[wer-tuh; Sp. wer-tah]
Huerta, Adolfo de la, c.1882-1955, Mexican revolutionist and president (May-Dec., 1920). As governor of Sonora, he broke with President Carranza and declared the secession of the state (1920). This was a signal for the successful revolt against Carranza led by Obregón and supported by Calles. After Carranza's murder, de la Huerta was provisional president until Obregón took office by election; during his tenure a settlement was reached with Villa. He was minister of finance under Obregón. Upon the designation of Calles as official presidential candidate, de la Huerta revolted (Dec., 1923); the uprising was crushed by Obregón in the spring of 1924, and de la Huerta was sent into exile in the United States. He was recalled (1935) by Lázaro Cárdenas to serve in diplomatic posts.

See study by M. C. Meyer (1972).

Huerta, Victoriano, 1854-1916, Mexican general and president (1913-14). He served under Porfirio Díaz. After the revolution of Francisco I. Madero (1911) he aided the new president, who, reluctantly, made him (1912) commander of the federal forces. In 1913 he plotted secretly with Madero's enemies, including U.S. ambassador Henry Lane Wilson, and overthrew the president. Huerta established a military dictatorship, notable for political corruption and rule by imprisonment and assassination. Numerous counterrevolutions broke out; the most important insurgent leaders were Venustiano Carranza, Francisco Villa, and Emiliano Zapata. U.S. President Woodrow Wilson was openly hostile to Huerta, and unpleasant international incidents occurred at Tampico and Veracruz. Steady insurgent military pressure forced Huerta to resign in July, 1914. He fled to Europe and returned to the United States, where he was subsequently arrested for revolutionary activities; an alcoholic, he died in El Paso shortly after being released from an army jail.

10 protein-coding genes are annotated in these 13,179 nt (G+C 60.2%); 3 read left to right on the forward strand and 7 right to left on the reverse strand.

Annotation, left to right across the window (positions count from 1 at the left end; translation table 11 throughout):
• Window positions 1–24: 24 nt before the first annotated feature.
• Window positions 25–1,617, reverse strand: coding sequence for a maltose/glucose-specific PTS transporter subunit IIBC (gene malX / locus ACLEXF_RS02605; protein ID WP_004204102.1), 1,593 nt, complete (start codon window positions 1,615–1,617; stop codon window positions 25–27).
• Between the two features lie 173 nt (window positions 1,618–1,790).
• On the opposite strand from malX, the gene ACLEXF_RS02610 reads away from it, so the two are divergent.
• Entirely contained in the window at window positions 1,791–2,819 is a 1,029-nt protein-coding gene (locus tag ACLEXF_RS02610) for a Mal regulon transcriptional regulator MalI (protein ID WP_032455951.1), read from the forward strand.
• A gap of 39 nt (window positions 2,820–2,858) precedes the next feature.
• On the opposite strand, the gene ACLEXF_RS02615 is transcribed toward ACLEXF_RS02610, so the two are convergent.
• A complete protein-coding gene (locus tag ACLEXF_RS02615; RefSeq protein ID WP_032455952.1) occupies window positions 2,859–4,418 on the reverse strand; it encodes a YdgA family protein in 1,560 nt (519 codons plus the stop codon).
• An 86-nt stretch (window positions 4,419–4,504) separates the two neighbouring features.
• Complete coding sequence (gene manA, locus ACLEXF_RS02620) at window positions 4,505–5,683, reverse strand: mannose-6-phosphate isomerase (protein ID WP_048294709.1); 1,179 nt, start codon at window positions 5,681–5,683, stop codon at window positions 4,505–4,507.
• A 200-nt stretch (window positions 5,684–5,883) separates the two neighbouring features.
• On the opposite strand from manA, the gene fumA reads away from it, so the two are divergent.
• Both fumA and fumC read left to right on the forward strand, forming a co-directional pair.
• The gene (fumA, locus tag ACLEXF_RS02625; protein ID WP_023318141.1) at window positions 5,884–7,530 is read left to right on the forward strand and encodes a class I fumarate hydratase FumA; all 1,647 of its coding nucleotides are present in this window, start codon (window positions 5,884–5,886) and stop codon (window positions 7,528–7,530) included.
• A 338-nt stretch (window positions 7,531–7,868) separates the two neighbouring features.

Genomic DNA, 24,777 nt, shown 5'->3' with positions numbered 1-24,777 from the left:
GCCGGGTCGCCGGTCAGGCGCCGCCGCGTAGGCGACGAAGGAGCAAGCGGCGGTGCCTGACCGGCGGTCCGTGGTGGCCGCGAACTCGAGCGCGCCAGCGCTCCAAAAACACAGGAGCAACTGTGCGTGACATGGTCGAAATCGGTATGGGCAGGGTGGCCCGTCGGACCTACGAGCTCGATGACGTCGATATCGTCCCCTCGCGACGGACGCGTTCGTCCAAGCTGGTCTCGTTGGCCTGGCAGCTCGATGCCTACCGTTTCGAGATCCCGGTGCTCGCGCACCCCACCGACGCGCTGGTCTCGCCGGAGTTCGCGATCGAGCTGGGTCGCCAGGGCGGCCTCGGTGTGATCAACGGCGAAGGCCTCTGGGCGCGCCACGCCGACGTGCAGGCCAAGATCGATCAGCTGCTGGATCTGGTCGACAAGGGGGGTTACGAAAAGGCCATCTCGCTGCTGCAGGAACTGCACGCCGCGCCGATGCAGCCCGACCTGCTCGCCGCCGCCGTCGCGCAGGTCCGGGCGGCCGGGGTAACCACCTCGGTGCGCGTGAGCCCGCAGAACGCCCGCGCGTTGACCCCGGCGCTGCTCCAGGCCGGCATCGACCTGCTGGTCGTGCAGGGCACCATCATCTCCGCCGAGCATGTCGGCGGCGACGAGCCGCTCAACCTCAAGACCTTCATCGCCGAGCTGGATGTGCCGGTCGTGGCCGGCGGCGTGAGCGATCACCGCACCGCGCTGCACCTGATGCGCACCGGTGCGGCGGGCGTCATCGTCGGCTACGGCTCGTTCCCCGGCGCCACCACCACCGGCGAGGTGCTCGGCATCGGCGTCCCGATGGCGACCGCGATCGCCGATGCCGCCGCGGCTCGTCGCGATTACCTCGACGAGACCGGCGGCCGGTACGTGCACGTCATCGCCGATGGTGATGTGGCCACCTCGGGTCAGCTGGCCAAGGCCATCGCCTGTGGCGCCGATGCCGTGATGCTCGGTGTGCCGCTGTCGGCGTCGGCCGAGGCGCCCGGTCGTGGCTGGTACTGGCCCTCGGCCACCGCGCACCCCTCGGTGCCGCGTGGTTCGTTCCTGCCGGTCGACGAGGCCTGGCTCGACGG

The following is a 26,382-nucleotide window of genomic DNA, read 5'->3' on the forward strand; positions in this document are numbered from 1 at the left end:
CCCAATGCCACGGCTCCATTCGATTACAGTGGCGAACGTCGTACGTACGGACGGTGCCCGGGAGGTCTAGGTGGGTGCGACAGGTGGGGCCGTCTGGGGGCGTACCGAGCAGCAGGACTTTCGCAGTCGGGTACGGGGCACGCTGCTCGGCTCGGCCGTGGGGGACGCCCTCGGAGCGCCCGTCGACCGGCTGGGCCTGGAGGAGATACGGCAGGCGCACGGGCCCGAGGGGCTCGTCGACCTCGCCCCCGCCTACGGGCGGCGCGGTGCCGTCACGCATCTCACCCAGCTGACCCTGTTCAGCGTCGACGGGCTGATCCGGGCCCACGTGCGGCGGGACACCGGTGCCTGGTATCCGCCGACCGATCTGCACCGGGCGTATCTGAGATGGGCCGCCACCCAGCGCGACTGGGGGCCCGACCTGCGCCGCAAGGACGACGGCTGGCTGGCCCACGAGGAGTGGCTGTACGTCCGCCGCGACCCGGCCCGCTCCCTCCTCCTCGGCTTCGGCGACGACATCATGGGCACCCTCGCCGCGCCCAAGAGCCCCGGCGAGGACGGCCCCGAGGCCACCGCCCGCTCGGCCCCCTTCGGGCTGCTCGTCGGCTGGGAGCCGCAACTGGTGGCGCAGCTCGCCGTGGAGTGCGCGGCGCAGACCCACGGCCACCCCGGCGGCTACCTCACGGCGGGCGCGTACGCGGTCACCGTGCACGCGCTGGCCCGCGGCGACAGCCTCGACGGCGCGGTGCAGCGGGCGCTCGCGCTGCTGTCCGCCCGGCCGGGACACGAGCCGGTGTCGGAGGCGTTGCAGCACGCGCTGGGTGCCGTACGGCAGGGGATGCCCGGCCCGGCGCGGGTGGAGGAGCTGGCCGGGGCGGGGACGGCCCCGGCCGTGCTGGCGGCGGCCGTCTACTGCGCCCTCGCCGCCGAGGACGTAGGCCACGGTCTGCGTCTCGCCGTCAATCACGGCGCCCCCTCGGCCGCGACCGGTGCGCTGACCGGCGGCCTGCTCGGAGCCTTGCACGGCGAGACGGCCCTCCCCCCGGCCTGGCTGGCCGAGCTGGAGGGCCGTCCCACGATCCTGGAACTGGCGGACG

A huerta (Spanish, from Latin hortis, "garden") is a fertile area, or a field in a fertile area, common in Spain, in which a variety of common vegetables and fruit trees, especially lemons, are cultivated for family consumption and sale. Typically, huertas belonging to different people are in groups around a river or other water source because of the amount of irrigation required.

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